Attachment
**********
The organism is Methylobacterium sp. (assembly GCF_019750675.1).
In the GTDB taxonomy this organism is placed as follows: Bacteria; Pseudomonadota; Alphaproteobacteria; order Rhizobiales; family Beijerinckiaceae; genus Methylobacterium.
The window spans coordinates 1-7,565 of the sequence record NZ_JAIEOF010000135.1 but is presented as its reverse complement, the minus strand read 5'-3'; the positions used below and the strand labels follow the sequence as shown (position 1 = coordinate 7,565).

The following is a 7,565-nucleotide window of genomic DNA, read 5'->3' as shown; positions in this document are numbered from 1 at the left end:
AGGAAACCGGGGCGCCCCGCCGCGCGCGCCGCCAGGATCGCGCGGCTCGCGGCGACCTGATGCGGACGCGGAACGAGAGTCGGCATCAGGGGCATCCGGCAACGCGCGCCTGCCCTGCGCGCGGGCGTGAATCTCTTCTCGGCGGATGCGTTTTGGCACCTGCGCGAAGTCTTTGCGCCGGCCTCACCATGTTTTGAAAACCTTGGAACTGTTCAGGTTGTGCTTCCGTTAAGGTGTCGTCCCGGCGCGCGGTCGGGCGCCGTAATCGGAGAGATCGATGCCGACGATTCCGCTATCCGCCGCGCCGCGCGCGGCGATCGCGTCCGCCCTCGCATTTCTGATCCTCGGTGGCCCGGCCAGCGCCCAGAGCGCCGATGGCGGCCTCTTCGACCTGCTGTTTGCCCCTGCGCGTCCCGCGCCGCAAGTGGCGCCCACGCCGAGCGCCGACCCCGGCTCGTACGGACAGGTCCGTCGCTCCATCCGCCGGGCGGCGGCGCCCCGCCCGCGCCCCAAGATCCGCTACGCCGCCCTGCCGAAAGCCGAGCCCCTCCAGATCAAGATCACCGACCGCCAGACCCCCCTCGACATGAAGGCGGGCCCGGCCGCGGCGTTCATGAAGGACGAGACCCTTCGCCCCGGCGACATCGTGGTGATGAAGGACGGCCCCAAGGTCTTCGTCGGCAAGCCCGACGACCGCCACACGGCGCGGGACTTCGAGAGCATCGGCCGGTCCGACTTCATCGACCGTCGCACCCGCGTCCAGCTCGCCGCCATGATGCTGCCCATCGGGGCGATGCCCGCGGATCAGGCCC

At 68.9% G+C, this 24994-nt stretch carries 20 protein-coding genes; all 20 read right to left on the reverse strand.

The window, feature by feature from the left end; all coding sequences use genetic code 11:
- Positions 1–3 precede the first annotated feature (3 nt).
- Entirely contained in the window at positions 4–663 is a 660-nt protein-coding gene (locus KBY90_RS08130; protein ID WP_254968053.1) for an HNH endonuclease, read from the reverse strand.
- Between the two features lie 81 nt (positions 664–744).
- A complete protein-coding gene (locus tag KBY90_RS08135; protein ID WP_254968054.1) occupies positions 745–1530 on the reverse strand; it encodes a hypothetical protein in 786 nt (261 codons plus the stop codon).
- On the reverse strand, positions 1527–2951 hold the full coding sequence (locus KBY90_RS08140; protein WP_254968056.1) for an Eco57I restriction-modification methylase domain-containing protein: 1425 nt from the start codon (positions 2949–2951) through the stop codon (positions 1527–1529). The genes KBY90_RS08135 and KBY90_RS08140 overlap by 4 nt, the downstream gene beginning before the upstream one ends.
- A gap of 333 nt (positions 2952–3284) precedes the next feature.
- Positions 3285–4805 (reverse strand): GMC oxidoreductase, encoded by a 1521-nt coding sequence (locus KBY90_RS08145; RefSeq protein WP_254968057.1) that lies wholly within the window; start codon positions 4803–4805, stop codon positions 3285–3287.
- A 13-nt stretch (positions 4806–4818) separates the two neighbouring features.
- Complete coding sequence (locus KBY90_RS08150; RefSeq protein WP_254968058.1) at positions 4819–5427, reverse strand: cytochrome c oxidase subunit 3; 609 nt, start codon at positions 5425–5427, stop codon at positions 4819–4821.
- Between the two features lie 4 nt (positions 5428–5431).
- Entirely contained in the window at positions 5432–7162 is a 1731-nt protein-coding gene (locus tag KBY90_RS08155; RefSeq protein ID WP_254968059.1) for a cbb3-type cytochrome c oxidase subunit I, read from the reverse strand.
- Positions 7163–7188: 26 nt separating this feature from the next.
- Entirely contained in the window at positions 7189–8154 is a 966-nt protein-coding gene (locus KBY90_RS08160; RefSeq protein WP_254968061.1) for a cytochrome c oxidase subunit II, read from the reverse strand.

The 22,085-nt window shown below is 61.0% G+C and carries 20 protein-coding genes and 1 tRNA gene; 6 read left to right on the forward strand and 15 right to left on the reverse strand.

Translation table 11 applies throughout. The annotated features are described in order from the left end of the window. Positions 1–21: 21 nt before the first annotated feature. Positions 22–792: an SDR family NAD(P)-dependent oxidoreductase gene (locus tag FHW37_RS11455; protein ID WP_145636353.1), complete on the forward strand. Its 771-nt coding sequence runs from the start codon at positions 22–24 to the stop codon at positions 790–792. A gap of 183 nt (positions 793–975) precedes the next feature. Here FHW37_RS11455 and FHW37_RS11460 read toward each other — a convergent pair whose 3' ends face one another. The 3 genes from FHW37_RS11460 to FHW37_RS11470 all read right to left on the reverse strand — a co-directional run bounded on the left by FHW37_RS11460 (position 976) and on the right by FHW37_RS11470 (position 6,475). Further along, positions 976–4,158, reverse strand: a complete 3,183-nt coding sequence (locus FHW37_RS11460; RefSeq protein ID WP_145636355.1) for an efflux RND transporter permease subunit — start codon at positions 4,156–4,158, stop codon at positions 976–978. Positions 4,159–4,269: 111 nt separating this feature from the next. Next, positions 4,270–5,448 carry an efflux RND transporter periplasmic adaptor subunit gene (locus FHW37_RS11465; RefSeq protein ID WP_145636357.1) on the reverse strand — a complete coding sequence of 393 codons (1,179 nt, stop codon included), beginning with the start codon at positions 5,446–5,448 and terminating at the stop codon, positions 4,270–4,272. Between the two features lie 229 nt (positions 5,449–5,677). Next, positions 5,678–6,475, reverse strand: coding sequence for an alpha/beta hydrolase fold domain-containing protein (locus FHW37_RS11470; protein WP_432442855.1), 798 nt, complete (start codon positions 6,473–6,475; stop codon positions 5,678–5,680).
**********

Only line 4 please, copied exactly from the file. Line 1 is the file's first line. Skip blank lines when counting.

The following is a 7,565-nucleotide window of genomic DNA, read 5'->3' as shown; positions in this document are numbered from 1 at the left end: